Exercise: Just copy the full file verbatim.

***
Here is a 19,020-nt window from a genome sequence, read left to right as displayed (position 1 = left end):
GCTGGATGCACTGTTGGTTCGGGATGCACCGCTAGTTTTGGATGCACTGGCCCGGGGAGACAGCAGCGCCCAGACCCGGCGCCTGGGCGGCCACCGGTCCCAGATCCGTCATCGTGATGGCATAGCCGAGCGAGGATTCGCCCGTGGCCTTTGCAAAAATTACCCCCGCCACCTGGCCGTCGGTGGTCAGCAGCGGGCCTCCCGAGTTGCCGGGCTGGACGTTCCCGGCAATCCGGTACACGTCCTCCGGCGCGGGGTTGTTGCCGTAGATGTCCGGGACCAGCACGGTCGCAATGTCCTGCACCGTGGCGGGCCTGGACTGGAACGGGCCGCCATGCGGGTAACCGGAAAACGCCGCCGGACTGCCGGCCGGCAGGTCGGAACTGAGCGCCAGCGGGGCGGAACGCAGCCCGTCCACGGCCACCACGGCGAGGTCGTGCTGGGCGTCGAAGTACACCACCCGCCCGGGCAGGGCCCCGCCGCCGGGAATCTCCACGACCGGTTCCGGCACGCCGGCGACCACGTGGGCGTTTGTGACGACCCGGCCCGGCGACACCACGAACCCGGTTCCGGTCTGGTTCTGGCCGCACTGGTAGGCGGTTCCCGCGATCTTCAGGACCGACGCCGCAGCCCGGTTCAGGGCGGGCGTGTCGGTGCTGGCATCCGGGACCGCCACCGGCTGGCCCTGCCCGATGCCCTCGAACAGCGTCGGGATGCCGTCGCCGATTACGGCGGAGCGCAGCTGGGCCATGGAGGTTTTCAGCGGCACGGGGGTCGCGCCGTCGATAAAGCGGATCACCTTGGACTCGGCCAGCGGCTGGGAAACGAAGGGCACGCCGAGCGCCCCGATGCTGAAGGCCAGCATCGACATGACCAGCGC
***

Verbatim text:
Here is a 19,020-nt window from a genome sequence, read left to right as displayed (position 1 = left end):
GCTGGATGCACTGTTGGTTCGGGATGCACCGCTAGTTTTGGATGCACTGGCCCGGGGAGACAGCAGCGCCCAGACCCGGCGCCTGGGCGGCCACCGGTCCCAGATCCGTCATCGTGATGGCATAGCCGAGCGAGGATTCGCCCGTGGCCTTTGCAAAAATTACCCCCGCCACCTGGCCGTCGGTGGTCAGCAGCGGGCCTCCCGAGTTGCCGGGCTGGACGTTCCCGGCAATCCGGTACACGTCCTCCGGCGCGGGGTTGTTGCCGTAGATGTCCGGGACCAGCACGGTCGCAATGTCCTGCACCGTGGCGGGCCTGGACTGGAACGGGCCGCCATGCGGGTAACCGGAAAACGCCGCCGGACTGCCGGCCGGCAGGTCGGAACTGAGCGCCAGCGGGGCGGAACGCAGCCCGTCCACGGCCACCACGGCGAGGTCGTGCTGGGCGTCGAAGTACACCACCCGCCCGGGCAGGGCCCCGCCGCCGGGAATCTCCACGACCGGTTCCGGCACGCCGGCGACCACGTGGGCGTTTGTGACGACCCGGCCCGGCGACACCACGAACCCGGTTCCGGTCTGGTTCTGGCCGCACTGGTAGGCGGTTCCCGCGATCTTCAGGACCGACGCCGCAGCCCGGTTCAGGGCGGGCGTGTCGGTGCTGGCATCCGGGACCGCCACCGGCTGGCCCTGCCCGATGCCCTCGAACAGCGTCGGGATGCCGTCGCCGATTACGGCGGAGCGCAGCTGGGCCATGGAGGTTTTCAGCGGCACGGGGGTCGCGCCGTCGATAAAGCGGATCACCTTGGACTCGGCCAGCGGCTGGGAAACGAAGGGCACGCCGAGCGCCCCGATGCTGAAGGCCAGCATCGACATGACCAGCGC